American Anti-Colonialism, and the Liquidation of the British Empire.

American Anti-Colonialism, and the Liquidation of the British Empire.

According to scientific work the real superiority of the concept of the ruling, or political class, lies in the fact that the varying structure of ruling classes has a preponderant importance in determining the political type, and also the level of civilization, of the different peoples. According to a manner of classifying forms of government that is still in vogue, Turkey, Russia, were both, up until the twentieth century absolute monarchies, Britain and Italy were constitutional, or limited, monarchies, and France and the United States were classed as republics. This classification was based on the fact that. in the first two countries mentioned, headship in the state was hereditary and the chief was nominally omnipotent; in the second two, his office is hereditary but his powers and prerogatives are limited: in the last two he is elected. However, this kind of classification could be seen as not profound and one could say over-simplified. Absolutisms though they were, there was little in common between the manners in which Russia and Turkey were managed politically, the levels of civilization in the two countries and the organisation of their ruling classes being vastly different. In the same way the pre-World War Two regime in Italy, a monarchy, was much more similar to the regime in France, a republic, than to the regime in Britain, also a monarchy, while there are clearly important differences between the political organisation of the United States and France, though both countries are republics.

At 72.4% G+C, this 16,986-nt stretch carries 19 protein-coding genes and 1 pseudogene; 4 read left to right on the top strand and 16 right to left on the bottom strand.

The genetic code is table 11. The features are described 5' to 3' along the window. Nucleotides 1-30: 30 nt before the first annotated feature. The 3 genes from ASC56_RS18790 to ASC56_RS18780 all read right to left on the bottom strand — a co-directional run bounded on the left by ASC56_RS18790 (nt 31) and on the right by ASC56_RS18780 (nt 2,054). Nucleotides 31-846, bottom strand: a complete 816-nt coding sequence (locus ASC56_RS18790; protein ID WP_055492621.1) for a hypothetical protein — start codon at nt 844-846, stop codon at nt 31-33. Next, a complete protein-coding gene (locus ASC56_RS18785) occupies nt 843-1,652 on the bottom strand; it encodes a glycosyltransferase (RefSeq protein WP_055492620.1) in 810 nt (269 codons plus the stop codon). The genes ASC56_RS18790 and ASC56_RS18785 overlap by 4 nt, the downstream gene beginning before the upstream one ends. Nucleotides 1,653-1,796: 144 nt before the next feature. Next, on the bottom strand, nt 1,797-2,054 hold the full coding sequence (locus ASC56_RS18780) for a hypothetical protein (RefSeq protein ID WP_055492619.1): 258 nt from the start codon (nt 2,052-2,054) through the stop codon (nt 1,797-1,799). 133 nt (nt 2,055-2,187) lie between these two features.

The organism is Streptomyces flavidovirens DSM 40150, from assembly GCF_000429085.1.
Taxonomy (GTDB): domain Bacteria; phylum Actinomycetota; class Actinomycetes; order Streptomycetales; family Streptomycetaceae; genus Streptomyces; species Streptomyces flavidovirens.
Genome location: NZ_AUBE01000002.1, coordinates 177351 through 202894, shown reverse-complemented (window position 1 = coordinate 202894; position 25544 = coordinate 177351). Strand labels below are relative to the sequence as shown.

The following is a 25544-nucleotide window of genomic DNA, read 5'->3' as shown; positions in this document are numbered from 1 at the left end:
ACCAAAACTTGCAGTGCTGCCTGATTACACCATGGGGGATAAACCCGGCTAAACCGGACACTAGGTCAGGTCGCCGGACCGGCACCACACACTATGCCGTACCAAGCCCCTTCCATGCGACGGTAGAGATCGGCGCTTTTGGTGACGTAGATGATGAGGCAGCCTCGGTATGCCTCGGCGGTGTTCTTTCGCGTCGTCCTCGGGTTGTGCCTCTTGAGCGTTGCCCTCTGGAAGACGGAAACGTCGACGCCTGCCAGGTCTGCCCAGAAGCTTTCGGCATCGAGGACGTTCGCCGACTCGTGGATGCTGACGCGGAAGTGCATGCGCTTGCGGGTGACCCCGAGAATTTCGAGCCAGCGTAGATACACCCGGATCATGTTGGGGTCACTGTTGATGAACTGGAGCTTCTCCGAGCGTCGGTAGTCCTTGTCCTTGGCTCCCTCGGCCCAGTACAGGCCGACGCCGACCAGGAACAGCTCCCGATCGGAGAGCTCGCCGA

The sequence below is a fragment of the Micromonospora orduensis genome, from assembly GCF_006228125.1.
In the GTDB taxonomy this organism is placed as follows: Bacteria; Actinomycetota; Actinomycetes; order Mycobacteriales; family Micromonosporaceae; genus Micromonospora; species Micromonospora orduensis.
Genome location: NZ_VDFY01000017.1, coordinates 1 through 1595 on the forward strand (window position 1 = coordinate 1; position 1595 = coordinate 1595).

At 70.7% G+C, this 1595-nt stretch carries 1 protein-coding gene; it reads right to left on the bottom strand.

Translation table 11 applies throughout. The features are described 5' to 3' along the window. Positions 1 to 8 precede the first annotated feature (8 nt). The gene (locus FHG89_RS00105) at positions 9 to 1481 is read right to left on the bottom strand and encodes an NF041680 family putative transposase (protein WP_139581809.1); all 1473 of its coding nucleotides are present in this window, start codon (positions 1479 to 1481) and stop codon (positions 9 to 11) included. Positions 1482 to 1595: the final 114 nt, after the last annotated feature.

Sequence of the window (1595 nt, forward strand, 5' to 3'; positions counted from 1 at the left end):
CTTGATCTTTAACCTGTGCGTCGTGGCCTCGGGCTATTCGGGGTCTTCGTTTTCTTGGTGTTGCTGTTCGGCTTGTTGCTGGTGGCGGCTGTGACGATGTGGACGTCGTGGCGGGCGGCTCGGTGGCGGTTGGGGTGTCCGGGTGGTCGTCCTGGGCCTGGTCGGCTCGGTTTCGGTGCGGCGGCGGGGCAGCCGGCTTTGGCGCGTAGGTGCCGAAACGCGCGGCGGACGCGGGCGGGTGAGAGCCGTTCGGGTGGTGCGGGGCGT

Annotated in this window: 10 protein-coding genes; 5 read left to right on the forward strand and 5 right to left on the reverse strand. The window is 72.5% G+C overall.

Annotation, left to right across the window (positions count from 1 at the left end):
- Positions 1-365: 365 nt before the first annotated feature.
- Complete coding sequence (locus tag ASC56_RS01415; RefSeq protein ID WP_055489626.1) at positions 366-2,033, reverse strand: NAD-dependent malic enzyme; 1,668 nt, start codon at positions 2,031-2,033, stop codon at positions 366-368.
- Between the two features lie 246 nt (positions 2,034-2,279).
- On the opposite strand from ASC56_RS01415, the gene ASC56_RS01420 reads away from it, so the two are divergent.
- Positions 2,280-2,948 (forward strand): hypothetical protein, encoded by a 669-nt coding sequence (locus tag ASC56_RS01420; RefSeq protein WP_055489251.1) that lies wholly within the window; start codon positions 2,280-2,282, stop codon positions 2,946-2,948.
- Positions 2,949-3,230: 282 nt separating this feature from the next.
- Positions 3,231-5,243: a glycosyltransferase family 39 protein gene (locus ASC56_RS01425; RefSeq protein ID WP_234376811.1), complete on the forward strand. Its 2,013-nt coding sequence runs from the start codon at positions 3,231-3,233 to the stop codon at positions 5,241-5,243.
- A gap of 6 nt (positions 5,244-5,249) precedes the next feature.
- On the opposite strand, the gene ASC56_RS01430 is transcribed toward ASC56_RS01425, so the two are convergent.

The classification that we have talked about (which divides governments into absolute monarchies, limited monarchies and republics) was brought up by Montesquieu. It was aimed to substitute Aristotle’s classical categorizing in which he divided governments into monarchies, aristocracies and democracies. According to Aristotle democracy was simply an aristocracy of fairly broad membership. He was in fact in’ a position to witness this in every Greek state, whether aristocratic or democratic, there was always one person or more who had a preponderate influence. From Polybius’ time to Montesquieu’s time many writers attempted to perfect Aristotle’s classification by introducing into it the concept of ‘mixed governments. “Later on the modern democratic theory, which had its source in Rousseau, took its stand upon the concept that the majority of the citizens in any state can participate, and in fact ought to participate, in its political life, and the doctrine of popular sovereignty still holds sway over many minds in spite of the fact that modern scholarship is making it increasingly clear that democratic monarchial and aristocratic principles function side by side in every political organism”.39 The reason for this is that it is very hard to imagine that there is any society in which majorities are not ruled by the minorities. This is a natural fact, for the dominion of an organized minority, obeying a single impulse, over the unorganized majority, is inevitable. Nevertheless, it is necessary to point out that in modern society a single individual would not be able to command a group without finding within the group a minority to support him. The power of any minority is irresistible as against each single individual in the majority, who stands alone before the totality of the organized minority. At the same time, the minority is organized for the very reason that it is a minority. A hundred men acting uniformly in concert, with a common understanding, will triumph over a thousand men who are not in accord and can therefore be dealt with one by one.

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